Bridging Scales in Dislocation Plasticity: The Role of Statistical Modeling and Lower-scale Data

Anter El-Azab, Purdue University
LANS Seminar Graphic

Bridging scales in dislocation plasticity: The role of statistical modeling and lower-scale data


Understanding the strength of metals has been a scientific challenge for many decades. In recent years, much progress has been made toward understanding the plastic strength of metals, thanks to the method of discrete dislocation dynamics (DDD) simulations. This method simulates the evolution of dislocation ensembles in crystals thus revealing how the dislocation mechanisms collectively translate to the observed plastic behaviour. The method also has the potential of accounting for alloy strengthening mechanisms caused by solute and particles. However, the DDD method is limited to probing the deformation behaviour of metals in the small strain range of only few percent. Practical levels of crystal deformation encountered in experiments require the development of dislocation-based models of plasticity that capture the deformation behaviour to higher strain levels. The method of continuum dislocation dynamics (CDD) is believed to meet this objective. This method casts the dislocations dynamics problem in the form of transport-reaction equations for crystal dislocations after expressing them in terms of density fields. Coupled with crystal mechanics, these transport equations provide the plastic closure required solve the crystal deformation problem self-consistently. At present time, however, the method faces theoretical challenges having to do with properly coarse graining the dislocation system, and incorporating dislocation reactions, mobility, and short-range interactions in a density-based framework. Key to resolving these issues is the proper modelling of the spatial, line-direction, and temporal statistics of large dislocation systems and their elastic fields.  In this presentation, we will review the recent progress related to continuum modelling of dislocation dynamics, with emphasis on its statistical underpinning: internal stress fluctuations, dislocation correlations, line-direction statistics. We will also highlight the novel adoption of graph theory and data science methods in bringing continuum models of dislocation dynamics to fruition. Computational results associated with these developments will be presented.  Time permitting, the connection between this work and X-ray microdiffraction experiments will be discussed.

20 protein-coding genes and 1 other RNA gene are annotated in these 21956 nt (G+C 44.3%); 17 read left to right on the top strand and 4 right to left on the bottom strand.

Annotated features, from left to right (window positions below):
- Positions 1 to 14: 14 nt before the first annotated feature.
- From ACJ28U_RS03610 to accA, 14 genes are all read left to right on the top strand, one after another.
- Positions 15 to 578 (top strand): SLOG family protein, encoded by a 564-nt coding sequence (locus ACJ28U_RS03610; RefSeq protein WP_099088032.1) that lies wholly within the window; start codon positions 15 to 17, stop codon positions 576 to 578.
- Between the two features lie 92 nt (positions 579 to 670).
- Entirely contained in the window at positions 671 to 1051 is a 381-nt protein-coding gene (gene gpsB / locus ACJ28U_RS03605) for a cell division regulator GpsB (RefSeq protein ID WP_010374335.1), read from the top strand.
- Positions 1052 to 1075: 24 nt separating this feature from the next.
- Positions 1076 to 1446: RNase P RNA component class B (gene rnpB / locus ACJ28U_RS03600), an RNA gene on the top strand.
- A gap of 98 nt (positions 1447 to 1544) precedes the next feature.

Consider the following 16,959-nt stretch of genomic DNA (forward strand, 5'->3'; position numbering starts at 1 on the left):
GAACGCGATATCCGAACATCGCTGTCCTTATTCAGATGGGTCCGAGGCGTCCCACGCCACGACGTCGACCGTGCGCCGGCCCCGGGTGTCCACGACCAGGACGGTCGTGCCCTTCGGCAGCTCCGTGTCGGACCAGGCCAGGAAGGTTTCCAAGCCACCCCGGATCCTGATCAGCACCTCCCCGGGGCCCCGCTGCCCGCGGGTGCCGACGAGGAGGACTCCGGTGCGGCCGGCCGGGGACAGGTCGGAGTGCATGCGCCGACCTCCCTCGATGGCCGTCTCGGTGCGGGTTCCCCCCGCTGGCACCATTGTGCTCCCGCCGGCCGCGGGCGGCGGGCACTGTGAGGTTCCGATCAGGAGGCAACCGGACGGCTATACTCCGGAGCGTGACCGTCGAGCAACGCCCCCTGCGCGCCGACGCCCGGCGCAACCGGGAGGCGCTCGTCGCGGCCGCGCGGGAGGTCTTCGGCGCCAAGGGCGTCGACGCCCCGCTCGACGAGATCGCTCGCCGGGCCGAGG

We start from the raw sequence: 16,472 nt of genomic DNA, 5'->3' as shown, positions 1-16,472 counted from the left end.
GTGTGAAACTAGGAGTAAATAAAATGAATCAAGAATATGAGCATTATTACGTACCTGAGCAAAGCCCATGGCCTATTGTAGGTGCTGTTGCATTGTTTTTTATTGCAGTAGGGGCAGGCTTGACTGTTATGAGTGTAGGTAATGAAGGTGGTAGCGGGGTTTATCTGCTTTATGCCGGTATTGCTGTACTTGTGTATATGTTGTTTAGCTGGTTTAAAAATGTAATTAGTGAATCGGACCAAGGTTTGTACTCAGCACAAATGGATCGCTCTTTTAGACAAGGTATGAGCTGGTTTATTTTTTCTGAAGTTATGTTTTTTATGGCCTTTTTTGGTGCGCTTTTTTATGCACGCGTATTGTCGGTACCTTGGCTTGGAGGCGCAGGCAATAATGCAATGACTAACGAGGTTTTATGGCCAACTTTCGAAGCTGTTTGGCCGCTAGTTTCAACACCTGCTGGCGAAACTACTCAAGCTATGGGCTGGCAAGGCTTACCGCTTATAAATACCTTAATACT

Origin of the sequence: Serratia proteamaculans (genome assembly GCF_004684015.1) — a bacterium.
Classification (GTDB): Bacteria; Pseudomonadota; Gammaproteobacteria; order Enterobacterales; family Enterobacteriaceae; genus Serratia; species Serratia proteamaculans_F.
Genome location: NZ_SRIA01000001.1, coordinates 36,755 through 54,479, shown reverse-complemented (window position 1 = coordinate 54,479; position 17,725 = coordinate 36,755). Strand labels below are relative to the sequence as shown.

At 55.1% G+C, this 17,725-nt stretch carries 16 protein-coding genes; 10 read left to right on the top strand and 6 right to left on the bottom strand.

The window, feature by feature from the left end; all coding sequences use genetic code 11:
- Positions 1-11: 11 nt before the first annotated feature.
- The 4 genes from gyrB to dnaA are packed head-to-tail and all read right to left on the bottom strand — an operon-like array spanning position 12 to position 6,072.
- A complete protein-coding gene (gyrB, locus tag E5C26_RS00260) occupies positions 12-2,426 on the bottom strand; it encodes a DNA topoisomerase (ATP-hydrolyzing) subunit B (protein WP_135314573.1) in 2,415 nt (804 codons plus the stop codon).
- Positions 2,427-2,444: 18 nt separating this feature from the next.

Speaker Bio: Anter El-Azab is a professor of Materials Science and Engineering at Purdue University. He obtained his doctorate degree in Engineering at the University of California, Los Angeles. Prior to coming to Purdue, he joined Pacific Northwest National Laboratory as a research scientist, and was a professor of Mechanical Engineering, Materials Science and Engineering and Computational Science at Florida State University. His current research focuses on the mechanics and physics of defects in materials and the influence of defects on materials properties. His latest research covers statistical modelling of dislocations and continuum dislocation dynamics, microstructure evolution in materials including thin films, radiation effects in nuclear materials, and thermal transport in defective solids. Part of his research is dedicated to the development of theoretical formalisms and computational and data science methods for multiscale and multi-physics modelling of materials, as well as the development of algorithms for bridging modelling and experiments in materials research.

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